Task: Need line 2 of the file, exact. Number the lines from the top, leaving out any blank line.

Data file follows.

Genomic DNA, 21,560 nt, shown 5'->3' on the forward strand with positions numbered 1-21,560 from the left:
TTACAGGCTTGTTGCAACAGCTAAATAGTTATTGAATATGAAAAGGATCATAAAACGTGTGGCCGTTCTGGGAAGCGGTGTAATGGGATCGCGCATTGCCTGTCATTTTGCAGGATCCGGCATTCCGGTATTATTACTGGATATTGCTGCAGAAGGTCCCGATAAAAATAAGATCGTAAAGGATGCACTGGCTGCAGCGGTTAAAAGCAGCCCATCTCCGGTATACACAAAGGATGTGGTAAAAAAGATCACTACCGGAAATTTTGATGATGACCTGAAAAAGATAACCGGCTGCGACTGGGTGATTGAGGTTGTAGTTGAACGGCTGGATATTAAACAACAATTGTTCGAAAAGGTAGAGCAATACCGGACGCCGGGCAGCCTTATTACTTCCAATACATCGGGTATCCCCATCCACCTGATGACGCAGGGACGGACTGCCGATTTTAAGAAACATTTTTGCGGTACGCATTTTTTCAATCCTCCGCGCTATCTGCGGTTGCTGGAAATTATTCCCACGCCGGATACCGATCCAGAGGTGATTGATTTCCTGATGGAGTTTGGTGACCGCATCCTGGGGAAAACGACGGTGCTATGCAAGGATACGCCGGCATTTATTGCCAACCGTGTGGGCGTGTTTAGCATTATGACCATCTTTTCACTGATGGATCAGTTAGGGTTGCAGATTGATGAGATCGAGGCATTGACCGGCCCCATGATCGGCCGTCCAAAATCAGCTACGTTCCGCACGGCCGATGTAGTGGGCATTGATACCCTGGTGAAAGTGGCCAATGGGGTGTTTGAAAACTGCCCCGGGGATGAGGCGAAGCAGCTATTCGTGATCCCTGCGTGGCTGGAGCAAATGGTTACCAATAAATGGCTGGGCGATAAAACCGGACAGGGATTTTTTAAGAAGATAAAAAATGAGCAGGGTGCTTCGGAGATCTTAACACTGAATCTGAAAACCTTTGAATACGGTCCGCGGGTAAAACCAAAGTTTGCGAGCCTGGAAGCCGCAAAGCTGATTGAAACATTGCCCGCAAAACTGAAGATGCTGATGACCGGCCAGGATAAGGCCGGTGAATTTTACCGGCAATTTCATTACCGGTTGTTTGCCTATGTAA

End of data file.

TTACAGGCTTGTTGCAACAGCTAAATAGTTATTGAATATGAAAAGGATCATAAAACGTGTGGCCGTTCTGGGAAGCGGTGTAATGGGATCGCGCATTGCCTGTCATTTTGCAGGATCCGGCATTCCGGTATTATTACTGGATATTGCTGCAGAAGGTCCCGATAAAAATAAGATCGTAAAGGATGCACTGGCTGCAGCGGTTAAAAGCAGCCCATCTCCGGTATACACAAAGGATGTGGTAAAAAAGATCACTACCGGAAATTTTGATGATGACCTGAAAAAGATAACCGGCTGCGACTGGGTGATTGAGGTTGTAGTTGAACGGCTGGATATTAAACAACAATTGTTCGAAAAGGTAGAGCAATACCGGACGCCGGGCAGCCTTATTACTTCCAATACATCGGGTATCCCCATCCACCTGATGACGCAGGGACGGACTGCCGATTTTAAGAAACATTTTTGCGGTACGCATTTTTTCAATCCTCCGCGCTATCTGCGGTTGCTGGAAATTATTCCCACGCCGGATACCGATCCAGAGGTGATTGATTTCCTGATGGAGTTTGGTGACCGCATCCTGGGGAAAACGACGGTGCTATGCAAGGATACGCCGGCATTTATTGCCAACCGTGTGGGCGTGTTTAGCATTATGACCATCTTTTCACTGATGGATCAGTTAGGGTTGCAGATTGATGAGATCGAGGCATTGACCGGCCCCATGATCGGCCGTCCAAAATCAGCTACGTTCCGCACGGCCGATGTAGTGGGCATTGATACCCTGGTGAAAGTGGCCAATGGGGTGTTTGAAAACTGCCCCGGGGATGAGGCGAAGCAGCTATTCGTGATCCCTGCGTGGCTGGAGCAAATGGTTACCAATAAATGGCTGGGCGATAAAACCGGACAGGGATTTTTTAAGAAGATAAAAAATGAGCAGGGTGCTTCGGAGATCTTAACACTGAATCTGAAAACCTTTGAATACGGTCCGCGGGTAAAACCAAAGTTTGCGAGCCTGGAAGCCGCAAAGCTGATTGAAACATTGCCCGCAAAACTGAAGATGCTGATGACCGGCCAGGATAAGGCCGGTGAATTTTACCGGCAATTTCATTACCGGTTGTTTGCCTATGTAA